Ashley Mengwasser: An entertainment label.

Christy Todd: An entertainment label. So Hall Pass Entertainment was formed.

Ashley Mengwasser: Love the name.

Christy Todd: And we're a full-functioning entertainment label. We have revenue, merchandise that comes back into support the program. And so, we help students create and refine and distribute their product across major streaming platforms. And now, it's cool because we've been doing this for six years. We actually have seniors who, through the career and technical education work-Based learning program, come back and work as our podcast producer like Sarah, who you met, music producers, social media directors, and they help run the label. So it's this full circle initiative that we have going on right now. And so we produce, we have our YouTube channel, and then we also produce at least two albums of original music. Between the Pages was our latest album that you referenced, and it's all music written by kids and for kids.

Ashley Mengwasser: They do vocals?

Christy Todd: Everything. They write the lyrics, they create the background music. Sometimes, we'll bring in guest producers to help with the music as well, so they get to meet industry professionals, like you, to take their music to the next level. And it's so fun, when kids go from having two views, to now, we post something, and they might have 500. And that's one thing that I think is super powerful that I think this is where the future of education could.

Ashley Mengwasser: Go on.

Christy Todd: Is that if schools could harness this potential, especially as we look at AI and the importance of students understanding their intellectual property at a young age, I think schools could start organizing around the concept of being entertainment labels, where we can help ... You have a built-in audience, right? That's the hardest thing. You guys know from here.

Ashley Mengwasser: Have to build it from the ground up, most cases.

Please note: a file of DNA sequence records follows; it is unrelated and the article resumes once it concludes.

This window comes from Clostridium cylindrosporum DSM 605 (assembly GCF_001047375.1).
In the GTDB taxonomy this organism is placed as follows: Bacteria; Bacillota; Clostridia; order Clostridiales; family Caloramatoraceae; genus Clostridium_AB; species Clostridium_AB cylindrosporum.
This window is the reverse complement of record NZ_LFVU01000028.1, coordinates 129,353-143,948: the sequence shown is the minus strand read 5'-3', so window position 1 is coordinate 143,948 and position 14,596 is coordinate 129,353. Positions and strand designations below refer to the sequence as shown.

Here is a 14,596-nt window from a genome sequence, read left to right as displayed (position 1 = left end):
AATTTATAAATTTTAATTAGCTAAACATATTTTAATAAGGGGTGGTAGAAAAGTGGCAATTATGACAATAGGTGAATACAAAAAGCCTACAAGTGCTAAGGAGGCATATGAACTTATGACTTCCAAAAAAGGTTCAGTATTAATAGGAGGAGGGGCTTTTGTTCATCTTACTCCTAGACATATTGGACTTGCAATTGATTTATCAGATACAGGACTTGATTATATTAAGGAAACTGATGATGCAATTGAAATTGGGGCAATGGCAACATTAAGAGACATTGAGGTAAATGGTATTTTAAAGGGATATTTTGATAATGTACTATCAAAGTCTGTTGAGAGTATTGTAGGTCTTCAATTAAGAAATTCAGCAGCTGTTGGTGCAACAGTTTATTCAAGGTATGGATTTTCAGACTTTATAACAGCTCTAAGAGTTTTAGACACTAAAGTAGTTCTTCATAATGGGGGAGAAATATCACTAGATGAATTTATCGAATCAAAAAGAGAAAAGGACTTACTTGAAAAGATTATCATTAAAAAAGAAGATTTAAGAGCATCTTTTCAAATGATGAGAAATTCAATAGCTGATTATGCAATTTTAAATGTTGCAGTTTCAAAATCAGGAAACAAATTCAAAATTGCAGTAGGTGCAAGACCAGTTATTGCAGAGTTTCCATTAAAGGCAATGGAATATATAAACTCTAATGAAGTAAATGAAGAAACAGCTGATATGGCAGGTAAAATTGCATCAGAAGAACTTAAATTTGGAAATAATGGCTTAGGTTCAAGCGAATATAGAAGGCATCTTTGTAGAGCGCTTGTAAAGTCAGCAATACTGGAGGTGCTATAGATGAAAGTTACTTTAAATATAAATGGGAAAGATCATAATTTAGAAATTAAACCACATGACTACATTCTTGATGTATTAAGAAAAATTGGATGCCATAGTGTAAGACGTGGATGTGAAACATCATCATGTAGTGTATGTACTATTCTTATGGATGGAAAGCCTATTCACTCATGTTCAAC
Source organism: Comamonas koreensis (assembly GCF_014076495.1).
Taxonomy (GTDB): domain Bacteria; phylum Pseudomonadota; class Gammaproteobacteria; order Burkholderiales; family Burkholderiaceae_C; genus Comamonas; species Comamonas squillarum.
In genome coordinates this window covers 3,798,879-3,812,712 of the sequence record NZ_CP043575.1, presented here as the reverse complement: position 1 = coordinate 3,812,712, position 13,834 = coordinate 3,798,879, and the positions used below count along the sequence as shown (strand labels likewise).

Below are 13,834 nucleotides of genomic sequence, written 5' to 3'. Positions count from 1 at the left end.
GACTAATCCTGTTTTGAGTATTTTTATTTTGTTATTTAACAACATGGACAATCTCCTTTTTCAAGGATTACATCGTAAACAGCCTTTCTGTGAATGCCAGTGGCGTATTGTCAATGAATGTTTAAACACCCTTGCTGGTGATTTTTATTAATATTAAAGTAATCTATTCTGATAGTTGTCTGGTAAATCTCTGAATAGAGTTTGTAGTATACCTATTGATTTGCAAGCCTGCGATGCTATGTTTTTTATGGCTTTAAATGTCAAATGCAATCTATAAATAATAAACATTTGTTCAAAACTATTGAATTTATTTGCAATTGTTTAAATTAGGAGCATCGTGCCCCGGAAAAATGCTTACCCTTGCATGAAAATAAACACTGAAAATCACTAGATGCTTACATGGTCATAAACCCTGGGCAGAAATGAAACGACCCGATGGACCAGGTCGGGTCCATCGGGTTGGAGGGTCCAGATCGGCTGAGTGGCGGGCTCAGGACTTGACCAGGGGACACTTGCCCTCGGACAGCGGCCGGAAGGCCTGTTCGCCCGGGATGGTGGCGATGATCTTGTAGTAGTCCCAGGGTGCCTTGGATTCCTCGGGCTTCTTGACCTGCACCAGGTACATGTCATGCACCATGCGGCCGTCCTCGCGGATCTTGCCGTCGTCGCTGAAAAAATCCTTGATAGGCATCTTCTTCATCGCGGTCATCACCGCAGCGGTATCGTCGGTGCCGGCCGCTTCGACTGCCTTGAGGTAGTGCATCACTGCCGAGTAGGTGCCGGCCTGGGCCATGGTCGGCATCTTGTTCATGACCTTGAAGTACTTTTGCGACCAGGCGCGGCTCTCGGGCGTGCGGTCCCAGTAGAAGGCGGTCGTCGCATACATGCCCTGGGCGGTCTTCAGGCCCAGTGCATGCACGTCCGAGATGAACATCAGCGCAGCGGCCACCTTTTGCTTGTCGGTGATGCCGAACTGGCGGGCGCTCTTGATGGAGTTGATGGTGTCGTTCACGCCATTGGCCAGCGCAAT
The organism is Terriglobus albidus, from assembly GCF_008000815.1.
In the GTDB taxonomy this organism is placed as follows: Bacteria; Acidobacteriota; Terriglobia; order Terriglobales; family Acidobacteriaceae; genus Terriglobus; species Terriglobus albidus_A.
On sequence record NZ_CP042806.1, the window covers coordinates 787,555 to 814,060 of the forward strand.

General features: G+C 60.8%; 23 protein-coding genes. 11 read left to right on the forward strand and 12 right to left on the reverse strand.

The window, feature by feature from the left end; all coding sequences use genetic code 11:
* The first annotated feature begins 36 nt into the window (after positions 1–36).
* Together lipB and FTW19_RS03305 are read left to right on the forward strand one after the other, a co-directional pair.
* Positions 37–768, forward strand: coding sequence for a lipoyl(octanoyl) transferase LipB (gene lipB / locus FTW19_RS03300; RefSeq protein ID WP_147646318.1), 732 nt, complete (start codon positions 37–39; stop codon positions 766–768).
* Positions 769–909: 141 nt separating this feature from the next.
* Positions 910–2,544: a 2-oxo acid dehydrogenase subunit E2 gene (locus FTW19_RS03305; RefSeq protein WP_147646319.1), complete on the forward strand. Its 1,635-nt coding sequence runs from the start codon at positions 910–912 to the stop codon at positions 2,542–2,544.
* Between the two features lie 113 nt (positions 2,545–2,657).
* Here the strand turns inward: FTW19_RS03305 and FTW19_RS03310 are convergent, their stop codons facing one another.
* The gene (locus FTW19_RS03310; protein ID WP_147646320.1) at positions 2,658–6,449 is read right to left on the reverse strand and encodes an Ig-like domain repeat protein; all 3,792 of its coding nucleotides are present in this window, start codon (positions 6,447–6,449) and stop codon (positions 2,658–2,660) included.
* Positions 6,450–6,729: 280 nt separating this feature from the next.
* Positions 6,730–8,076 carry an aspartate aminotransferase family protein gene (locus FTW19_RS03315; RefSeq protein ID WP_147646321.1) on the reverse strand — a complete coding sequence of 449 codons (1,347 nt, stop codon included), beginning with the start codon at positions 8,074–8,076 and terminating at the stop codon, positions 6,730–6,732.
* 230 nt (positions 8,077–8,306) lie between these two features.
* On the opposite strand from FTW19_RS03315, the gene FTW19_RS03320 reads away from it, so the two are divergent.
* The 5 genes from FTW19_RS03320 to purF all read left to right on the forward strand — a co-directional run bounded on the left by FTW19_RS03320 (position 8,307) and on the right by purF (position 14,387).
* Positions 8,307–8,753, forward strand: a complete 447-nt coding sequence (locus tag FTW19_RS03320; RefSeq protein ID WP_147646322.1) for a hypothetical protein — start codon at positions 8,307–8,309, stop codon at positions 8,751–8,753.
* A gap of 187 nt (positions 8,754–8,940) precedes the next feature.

Christy Todd: You have built the audience. Guess what? Schools have built-in audience-

Ashley Mengwasser: And its existing audience, yeah.

Christy Todd: ... that only grow year after year. So if we can build that infrastructure in our schools, then we build a platform for student voice, for teacher voice, for multidisciplinary learning. And that's one thing that we've been doing, that I think could be repeated at different schools as well, to be able to give students the opportunity for voice.

Ashley Mengwasser: And that's not all, folks, not just an entertainment label. You also have a really cool founding about an impressive, international now, collective called the Story Arts. Teachers Story Arts teaches storytelling in the classroom from K through 12, bringing the value of story in with ready-to-teach curriculum. The URL is, and the site says, "Story Arts is equipping educators to bring the value of story to every learning environment." Let's start first, Christy, with how Story Arts was born. Tell me about that board meeting.

Christy Todd: Okay. So that board meeting, it was December 2019, and I was walking down the hall of my school,, and the superintendent came and found me and he said, "Hey, Christy, I have this meeting I want you to come to with me, and only be about 10 people in that meeting. It's just a small group. And can you come? And we're going to talk about how to build connections between our local creative industry sector and our school system, and how we can build the creative workforce in Georgia." And so I said, "Sure, I'll try to make it." I wrote down the address, he left and I ran to the front office, and I said, "Hey, can I have a sub? Please, get me a sub. I want to go to this meeting." And so, then, I jump in my car, and I drive over, and I walk- And so then I jump in my car, and I drive over, and I walk in a boardroom and find that I have a seat at the table between a billionaire and the CEO of one of the world's largest film studios.

Ashley Mengwasser: You're kidding.

Christy Todd: It was a surreal moment. I'm looking around the room. Everybody has doctor in their title, or at least seven figures in their bank account.